Putting together your weight loss diet can be a challenge with all the possibilities. What about buckwheat, is it good for weight loss or fattening?
Buckwheat is a “pseudocereal” which means commonly used as a whole grain but technically a seed that doesn’t grow on grasses. This makes buckwheat naturally gluten-free but it’s always smart to check the packaging to make sure it didn’t come into contact with foods containing gluten.
The nutritional values in this article will mainly use buckwheat groats. These are the hulled seeds. You can boil buckwheat groats and then eat them on their own but more often they are combined with other foods and recipes.
Like many pseudocereals, many people will benefit in terms of weight loss by eating more whole buckwheat. Find out just how good buckwheat is, ways to eat it, and how it compares to certain other foods for weight loss.
Micronutrients in buckwheat
The first thing to look at is the amount of micronutrients in buckwheat.
Micronutrients are a group of nutrients your body absolutely needs to survive and thrive. Micronutrients include vitamins and minerals. These are involved in basically every aspect of your health, including weight loss.
100 grams of cooked buckwheat groats provides you with approximately (1):
- Manganese: 20% of the DV (Daily Value)
- Magnesium: 13% of the DV
- Phosphorus: 7% of the DV
- Copper: 7% of the DV
- Niacin: 5% of the DV
And a few other vitamins and minerals in less significant amounts. Besides manganese, these are not very large amounts of vitamins and minerals compared to many whole foods.
If you have trouble reaching your daily vitamin and mineral goals buckwheat is not the best food choice to help you with this.
Fiber in buckwheat for weight loss
Another very important factor for weight loss is the amount of fiber in your food.
Cooked buckwheat groats contain around 2.7 grams of fiber per 100 grams.
That’s a good amount of fiber per 100 grams compared to many whole foods. For most people more fiber is a good thing for weight loss.
Fiber has multiple benefits for weight loss. First of all, it feeds your microbiome, the microbes that live in your intestines. The health of your microbiome influences your body’s health and weight. Feeding it well is usually not a bad idea.
Fiber also helps you feel less hungry without adding a lot of calories to your diet. Hunger and cravings can be a big pitfall for people trying to lose weight, so avoiding this is a big plus.
With the amount of fiber in cooked buckwheat you can reduce the time you spend craving for food a good amount.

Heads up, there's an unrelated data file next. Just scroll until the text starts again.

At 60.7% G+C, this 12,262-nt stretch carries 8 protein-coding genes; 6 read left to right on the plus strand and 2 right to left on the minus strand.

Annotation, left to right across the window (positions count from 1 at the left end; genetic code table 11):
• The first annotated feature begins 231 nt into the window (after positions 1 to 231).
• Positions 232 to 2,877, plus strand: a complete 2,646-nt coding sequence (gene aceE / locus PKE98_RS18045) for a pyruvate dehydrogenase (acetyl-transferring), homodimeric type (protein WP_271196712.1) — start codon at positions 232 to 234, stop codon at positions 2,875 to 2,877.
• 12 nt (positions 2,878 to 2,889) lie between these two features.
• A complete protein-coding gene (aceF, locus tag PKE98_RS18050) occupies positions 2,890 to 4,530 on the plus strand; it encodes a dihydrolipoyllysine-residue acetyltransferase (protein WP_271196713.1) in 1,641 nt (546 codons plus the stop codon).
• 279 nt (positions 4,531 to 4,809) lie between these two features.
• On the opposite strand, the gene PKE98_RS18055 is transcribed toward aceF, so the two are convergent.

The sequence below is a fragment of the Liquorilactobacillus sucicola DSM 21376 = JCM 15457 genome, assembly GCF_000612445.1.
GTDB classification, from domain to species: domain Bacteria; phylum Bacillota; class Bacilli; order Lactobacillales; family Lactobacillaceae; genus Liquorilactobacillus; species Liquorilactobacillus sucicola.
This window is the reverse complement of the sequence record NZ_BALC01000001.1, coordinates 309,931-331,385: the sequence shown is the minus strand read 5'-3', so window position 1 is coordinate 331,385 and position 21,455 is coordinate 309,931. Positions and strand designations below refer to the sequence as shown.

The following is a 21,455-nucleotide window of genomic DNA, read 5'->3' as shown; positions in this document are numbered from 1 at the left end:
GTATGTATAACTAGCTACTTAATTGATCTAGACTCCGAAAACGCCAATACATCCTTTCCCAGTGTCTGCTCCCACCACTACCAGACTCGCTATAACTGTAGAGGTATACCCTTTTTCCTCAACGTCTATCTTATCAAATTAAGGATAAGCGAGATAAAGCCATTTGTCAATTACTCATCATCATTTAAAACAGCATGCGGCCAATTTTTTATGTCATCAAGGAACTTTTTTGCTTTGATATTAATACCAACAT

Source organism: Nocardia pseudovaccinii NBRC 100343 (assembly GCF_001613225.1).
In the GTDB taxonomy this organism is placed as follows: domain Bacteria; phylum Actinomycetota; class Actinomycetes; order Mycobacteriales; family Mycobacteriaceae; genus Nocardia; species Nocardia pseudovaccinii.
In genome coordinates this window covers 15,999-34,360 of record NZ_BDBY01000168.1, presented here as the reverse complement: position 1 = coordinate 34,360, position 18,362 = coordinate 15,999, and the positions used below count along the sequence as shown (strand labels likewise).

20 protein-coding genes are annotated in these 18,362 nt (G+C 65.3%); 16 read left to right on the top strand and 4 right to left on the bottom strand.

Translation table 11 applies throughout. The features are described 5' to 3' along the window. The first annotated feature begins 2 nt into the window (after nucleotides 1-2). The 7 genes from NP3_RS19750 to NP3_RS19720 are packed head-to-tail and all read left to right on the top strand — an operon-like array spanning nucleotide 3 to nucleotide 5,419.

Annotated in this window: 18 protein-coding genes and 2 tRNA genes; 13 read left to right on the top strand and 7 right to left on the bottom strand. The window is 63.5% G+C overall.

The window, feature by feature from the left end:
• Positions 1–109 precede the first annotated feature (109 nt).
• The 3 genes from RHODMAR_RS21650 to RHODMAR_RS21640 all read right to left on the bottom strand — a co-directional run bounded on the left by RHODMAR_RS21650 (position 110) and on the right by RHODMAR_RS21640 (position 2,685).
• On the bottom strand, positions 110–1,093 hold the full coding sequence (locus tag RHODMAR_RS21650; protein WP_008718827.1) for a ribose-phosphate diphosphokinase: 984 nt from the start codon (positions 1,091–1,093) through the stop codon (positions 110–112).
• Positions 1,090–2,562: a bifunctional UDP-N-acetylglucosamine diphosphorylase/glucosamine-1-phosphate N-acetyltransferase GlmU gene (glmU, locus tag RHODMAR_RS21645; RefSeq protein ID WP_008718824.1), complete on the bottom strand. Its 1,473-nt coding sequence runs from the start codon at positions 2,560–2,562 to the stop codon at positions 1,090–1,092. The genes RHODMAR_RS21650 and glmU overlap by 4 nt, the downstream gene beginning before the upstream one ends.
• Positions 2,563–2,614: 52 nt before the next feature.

Protein in buckwheat for weight loss
Another thing in food that can help you on your weight loss journey is the amount of protein in it.
Cooked buckwheat groats contain about 3.4 grams of protein per 100 grams. To compare, there are about 25.4 grams per 100 grams in salmon (2).
Protein is considered to be the most filling of the 3 macronutrients. Eating enough protein will also help you prevent muscle loss. Muscle helps you burn extra calories throughout the day which is very good for weight loss. Protein calories also take your body more calories to process than calories from carbs and fats.
The amount of protein in cooked buckwheat is a nice bonus but unlikely to contribute a lot towards any protein goals you may have. You will inevitably also need protein from other foods.
Do keep in mind that overdoing it with protein isn’t good either.
Is buckwheat good for losing weight?
To know whether or not you can eat buckwheat while trying to lose weight you still need a final piece of the puzzle. The number of calories in buckwheat.
Boiled buckwheat groats contain around 92 calories per 100 grams. 75.4 of these calories come from the carbohydrates (19.9 g per 100 grams of which 2.7 g fiber). 1 cup of boiled buckwheat groats (168 g) contains about 155 calories.
Buckwheat is generally not suited for low carb diets like the keto diet.
The number of calories in boiled buckwheat is higher than most vegetables and fruits but even with that in mind this number is low compared to many other foods. Compared to other whole grains, buckwheat is rather low in calories.
Together with the amount of fiber and the small amount of protein this means that boiled buckwheat groats can help you feel fuller without adding that many calories to your diet.